September 16 to mark the anniversary of the death of Mahsa Amini, the 22-year-old Kurdish-Iranian woman who died in police custody in Iran last year, This article is dedicated to her memory.
The Islamic Republic of Iran, or the Islamic Caliphate of Shia Mullahs, has long been a subject of international scrutiny due to its complex political landscape. This paper aims to analyze the various factors contributing to the status quo in Iran, including government oppression, external influences, and the aspirations of the Iranian people for change.
2. The Iron Fist of the mullah’s Government
The Iranian government's approach to opposition and dissent has been characterized by authoritarianism, suppression, and the spread of propaganda. The regime has consistently employed oppressive tactics to quell any nationwide movements, presenting a unified front against its opponents. The paper also highlights the regime's willingness to use force, which has resulted in numerous protests and unrest.
The regime, rooted in Khomeinism ideology, adheres to a single policy when it comes to dealing with its opponents, and that policy is unequivocal: elimination through violence. Their approach is to kill and obliterate anything or anyone that challenges their authority, portraying themselves as virtuous while branding others as heretics.
Within their perspective, the act of killing opponents is not only accepted but also deemed legitimate.
Thousands of individuals have suffered torture and lost their lives within the confines of Islamic prisons solely to safeguard the regime's interests. In the regime's rhetoric, they label all opposition as enemies of God, with "God" in their literature often symbolizing the "Mullah." Consequently, the regime operates multiple repressive organizations with little regard for international criticism or condemnation.
3. The Dichotomy of Iranian Politics
The political landscape inside Iran is often seen as divided between reformists and hardliners. However, both sides ultimately aim to preserve the regime's longevity, albeit with varying approaches. The government's strong-handed tactics persist, irrespective of the faction in power.
As an illustration, the reformist faction possesses control over intelligence agencies and an array of economic resources. Their primary focus revolves around personal gain, wealth accumulation, and power, often prioritizing these interests over the long-term well-being of Iran. In essence, reforming the fundamental structure of an Islamic caliphate appears highly improbable under their influence.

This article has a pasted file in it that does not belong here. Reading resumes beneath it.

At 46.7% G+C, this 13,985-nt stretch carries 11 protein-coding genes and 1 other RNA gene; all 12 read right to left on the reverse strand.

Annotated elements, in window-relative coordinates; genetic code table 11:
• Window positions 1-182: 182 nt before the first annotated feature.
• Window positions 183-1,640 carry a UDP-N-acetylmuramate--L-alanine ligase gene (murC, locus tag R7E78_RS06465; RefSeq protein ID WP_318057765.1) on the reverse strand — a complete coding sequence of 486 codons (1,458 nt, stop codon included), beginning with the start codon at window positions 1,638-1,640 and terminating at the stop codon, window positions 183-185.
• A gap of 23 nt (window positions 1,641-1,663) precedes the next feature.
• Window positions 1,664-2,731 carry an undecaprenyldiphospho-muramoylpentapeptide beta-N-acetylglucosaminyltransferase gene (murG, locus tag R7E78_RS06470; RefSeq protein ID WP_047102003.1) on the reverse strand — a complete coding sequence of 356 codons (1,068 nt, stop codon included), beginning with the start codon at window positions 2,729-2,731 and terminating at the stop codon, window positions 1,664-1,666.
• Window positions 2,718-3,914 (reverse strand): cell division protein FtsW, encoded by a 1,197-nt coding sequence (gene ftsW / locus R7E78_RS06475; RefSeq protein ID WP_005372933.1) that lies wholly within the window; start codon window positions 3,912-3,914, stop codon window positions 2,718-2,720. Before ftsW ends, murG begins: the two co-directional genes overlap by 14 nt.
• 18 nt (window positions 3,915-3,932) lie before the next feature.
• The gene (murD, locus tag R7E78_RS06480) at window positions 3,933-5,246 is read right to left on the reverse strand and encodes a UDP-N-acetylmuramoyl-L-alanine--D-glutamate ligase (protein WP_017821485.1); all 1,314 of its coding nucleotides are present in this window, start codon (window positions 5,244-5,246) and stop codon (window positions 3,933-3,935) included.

4. The Role of the United States
The United States' historical approach to Iran has oscillated between supporting regime change and pursuing diplomatic engagement. It is crystal clear how the wrong policies of past U.S. administrations, notably those of Presidents Jimmy Carter, Barack Obama, and Joe Biden, have influenced Iran's political trajectory and elongated the life of mullahs.
Jimmy Carter's actions constituted a betrayal of the Shah, who had been a steadfast and sincere ally of the United States in Iran. Carter's inexplicable support for Khomeini undermined the relationship. Subsequently, during his presidency, Barack Obama's approach favored engaging with his successor Khamenei rather than supporting Iranian movements. While his administration's successful accomplishment in foreign policy included the Iran nuclear deal (JCPOA), Joe Biden sought to revive this agreement. Regrettably, these actions by Carter, Obama, and Biden inadvertently facilitated the potential for malevolent mullahs to disrupt peace and stability in the region.
Throughout history, the Western world and the United States played pivotal roles in dismantling both communism and apartheid. However, their response to the challenge posed by the oppressive mullahs' regime and Khominism has been marked by silence and inaction.
5. Israel's Interests and the Iranian Diaspora
Israel has shown a keen interest in identifying a legitimate alternative to the current Iranian regime. The visit of Crown Prince Reza Pahlavi to Israel underscores the complex dynamics at play. Additionally, the Iranian diaspora, while fragmented, plays a role in shaping perceptions of Iran abroad.
Historically, when the late Shah of Iran officially recognized Israel as a de facto state during a press conference on July 23, 1960, his stance triggered a significant political struggle. Marxist and Islamic groups shamelessly attacked the Shah in response. This marked the beginning of 18 years, 6 months, and 22 days of intense activity, propaganda, organization, terrorist training, and conflict with both the Shah and Iran. These tumultuous years persisted until Khomeini's return to Iran on February 1, 1979, when he assumed leadership of the riot and the terrorist elements seeking to undermine Iran.
In the year 2023, when Crown Prince Reza Pahlavi visited Israel, he inadvertently divided the Iranian opposition and the country's political landscape into two distinct factions. On one side, the regime and its supporters continued to align themselves with Hamas, Hezbollah, the PIJ, and the Palestinian Arab cause. On the other side, there emerged a group of individuals who were seen as allies of Israel. This visit had a significant impact on the Iranian political theater, further highlighting the deep divisions within the nation.
6. Media Manipulation and Propaganda
The Iranian regime has extended its influence over Persian media outside Iran, while U.S.-funded media outlets have faced criticism for allegedly promoting the regime's reformist agenda. All the investigation in these media dynamics and their impact on international perceptions of Iran approves this matter.